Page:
Thus, creating a narrative that believers are constantly under the threat of demonic possession or oppression. Unfortunately, this emphasis on potential spiritual peril tends to overshadow the comforting truths of God’s sovereignty and protection.

As such, many Christians in deliverance services grapple with fear that their life struggles or present and past sins, might be demonically inspired. They’re also made to carry the weight of the possibility of a ‘family curse,’ that might have allowed demons to bring about suffering in their lives. As a result, this teaching not only perpetuates unfounded fears but also imposes unnecessary blame and stigma on believers.  

Moreover, there is an exaggerated emphasis on the existence of witchcraft is common. Almost all negative experiences are attributed to witchcraft, fostering a belief among believers that it poses an imminent threat.

Exploiting these fears, some deliverance ministers suggest that financial support or offerings are a necessary part of the deliverance process. This creates a sense of obligation among individuals to give to secure their freedom.

These forms of exploitation and manipulation make believers more likely to submit to these ministries, despite their their unbiblical nature.

5. Diminished view of God’s sovereignty

Deliverance ministries paint a picture that makes the devil look like he is sovereign. The tendency to attribute every difficulty or challenge in life solely to demonic influence ends up undermining the reality of God’s sovereignty.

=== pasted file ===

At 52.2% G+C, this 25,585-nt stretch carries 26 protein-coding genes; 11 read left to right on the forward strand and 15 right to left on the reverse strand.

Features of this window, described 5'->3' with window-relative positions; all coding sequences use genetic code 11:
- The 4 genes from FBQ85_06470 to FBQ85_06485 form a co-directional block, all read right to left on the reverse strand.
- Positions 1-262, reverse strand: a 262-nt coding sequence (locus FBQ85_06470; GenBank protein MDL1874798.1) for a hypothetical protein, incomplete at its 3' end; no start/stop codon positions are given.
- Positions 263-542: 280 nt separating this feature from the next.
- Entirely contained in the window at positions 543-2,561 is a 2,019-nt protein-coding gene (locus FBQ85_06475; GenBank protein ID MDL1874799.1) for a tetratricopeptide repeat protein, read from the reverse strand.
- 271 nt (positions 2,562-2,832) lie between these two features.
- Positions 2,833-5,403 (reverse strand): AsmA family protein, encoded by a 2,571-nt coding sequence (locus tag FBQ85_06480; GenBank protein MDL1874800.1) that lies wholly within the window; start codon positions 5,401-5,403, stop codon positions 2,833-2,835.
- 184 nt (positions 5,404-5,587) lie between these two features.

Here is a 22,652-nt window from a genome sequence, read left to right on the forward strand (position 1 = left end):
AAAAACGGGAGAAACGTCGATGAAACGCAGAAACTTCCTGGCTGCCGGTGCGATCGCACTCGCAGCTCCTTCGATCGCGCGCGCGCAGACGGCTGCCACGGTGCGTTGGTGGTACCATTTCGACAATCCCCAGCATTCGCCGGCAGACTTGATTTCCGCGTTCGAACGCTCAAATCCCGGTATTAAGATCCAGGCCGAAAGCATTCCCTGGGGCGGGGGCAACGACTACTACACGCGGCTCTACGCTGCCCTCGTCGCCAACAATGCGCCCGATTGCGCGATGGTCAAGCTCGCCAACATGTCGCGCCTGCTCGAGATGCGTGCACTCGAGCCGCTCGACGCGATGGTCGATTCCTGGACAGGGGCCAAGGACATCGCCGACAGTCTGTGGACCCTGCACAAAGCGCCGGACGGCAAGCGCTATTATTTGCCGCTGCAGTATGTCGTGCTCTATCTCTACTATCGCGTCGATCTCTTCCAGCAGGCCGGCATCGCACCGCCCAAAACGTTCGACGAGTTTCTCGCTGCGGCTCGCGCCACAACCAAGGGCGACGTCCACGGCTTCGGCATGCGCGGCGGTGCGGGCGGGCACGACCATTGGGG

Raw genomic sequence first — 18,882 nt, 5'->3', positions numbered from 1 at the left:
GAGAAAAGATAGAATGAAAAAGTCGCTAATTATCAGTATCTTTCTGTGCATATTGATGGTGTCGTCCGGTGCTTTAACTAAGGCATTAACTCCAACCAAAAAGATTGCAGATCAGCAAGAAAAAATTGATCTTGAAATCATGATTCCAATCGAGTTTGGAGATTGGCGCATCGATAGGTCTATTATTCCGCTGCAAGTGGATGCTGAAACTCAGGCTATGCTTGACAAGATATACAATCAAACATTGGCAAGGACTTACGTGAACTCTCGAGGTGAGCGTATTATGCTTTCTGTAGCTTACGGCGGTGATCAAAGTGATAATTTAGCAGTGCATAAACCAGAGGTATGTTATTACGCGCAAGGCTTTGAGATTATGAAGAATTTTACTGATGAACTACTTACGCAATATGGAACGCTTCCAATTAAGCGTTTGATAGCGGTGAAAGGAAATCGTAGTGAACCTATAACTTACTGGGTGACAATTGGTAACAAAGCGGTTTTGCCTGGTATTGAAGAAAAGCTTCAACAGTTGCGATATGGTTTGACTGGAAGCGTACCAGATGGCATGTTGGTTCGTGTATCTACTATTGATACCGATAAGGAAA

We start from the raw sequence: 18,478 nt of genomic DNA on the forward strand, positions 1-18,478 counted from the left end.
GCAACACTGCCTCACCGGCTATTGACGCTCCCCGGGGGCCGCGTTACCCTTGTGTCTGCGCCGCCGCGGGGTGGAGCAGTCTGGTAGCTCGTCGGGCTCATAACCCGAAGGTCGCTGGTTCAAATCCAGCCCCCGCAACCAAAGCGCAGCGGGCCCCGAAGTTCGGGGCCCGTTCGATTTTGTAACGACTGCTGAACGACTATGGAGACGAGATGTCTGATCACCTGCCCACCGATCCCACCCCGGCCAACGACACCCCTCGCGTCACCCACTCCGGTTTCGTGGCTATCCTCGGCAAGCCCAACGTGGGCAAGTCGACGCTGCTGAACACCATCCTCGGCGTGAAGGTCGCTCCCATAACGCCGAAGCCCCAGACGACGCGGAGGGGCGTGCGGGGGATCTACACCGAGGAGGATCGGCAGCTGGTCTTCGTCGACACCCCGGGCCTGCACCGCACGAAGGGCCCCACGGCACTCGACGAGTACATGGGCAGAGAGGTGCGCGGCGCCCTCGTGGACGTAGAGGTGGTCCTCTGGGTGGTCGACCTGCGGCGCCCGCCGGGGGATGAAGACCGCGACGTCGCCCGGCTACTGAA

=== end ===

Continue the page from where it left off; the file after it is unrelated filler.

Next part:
Furthermore, the excessive focus on demonic influence and possession inadvertently attributes more power to the devil than is biblically warranted. It gives the impression that the devil has a level of sovereignty or power comparable to God’s which is false. It conveys the message that the devil’s influence cannot be fully overcome by the finished work of Christ on the cross. However, nothing could be further from the truth. 

The Bible teaches that God is omnipotent. Moreover, through Christ’s sacrifice, believers have been delivered from the domain of darkness and brought into the kingdom of God (Col 1:13-14). It also says in 1 John 5:18 that, “he who was born of God protects him, and the evil one does not touch him”. 

The devils and demons are all created beings. While granted they have some power, they are no match for God. God allows them to exist for His sovereign purposes and one day they will be cursed into the eternal fire prepared He for them (Matt 25:41).

6. Spiritual dependency

Having attended deliverance services in the past, a commonality they share is the fact that the Gospel is either entirely missing or significantly neglected. I’m inclined to believe that the conspicuous absence of the proclamation of the gospel is not arbitrary. The deliverance ministers know that if they preach the Gospel as taught in the Scriptures their ministries would be of no use. 

Omitting the Gospel provides room for them to recommend post-deliverance maintenance which involves periodic sessions where individuals return for additional deliverance or “follow-up” sessions. I once heard a deliverance minister equate it to an oil change in a car which has to be done every so often. This perspective is rooted in the belief that spiritual attacks and demonic influences can recur. Hence, requiring ongoing deliverance to maintain a believer’s freedom. 

Contrary to the Apostles who consistently pointed the church to the Gospel, deliverance ministers position themselves as mediators between God and man. contrary to the scriptural teaching that there is ONLY one mediator, the man Jesus Christ (1 Tim 2:5-6).

7. Spiritual Warfare

Deliverance ministers often adopt a formulaic or mechanical approach to spiritual warfare. They often prescribe specific prayers and rituals that involve rebuking and binding demons among various other methods that do not align with biblical teachings.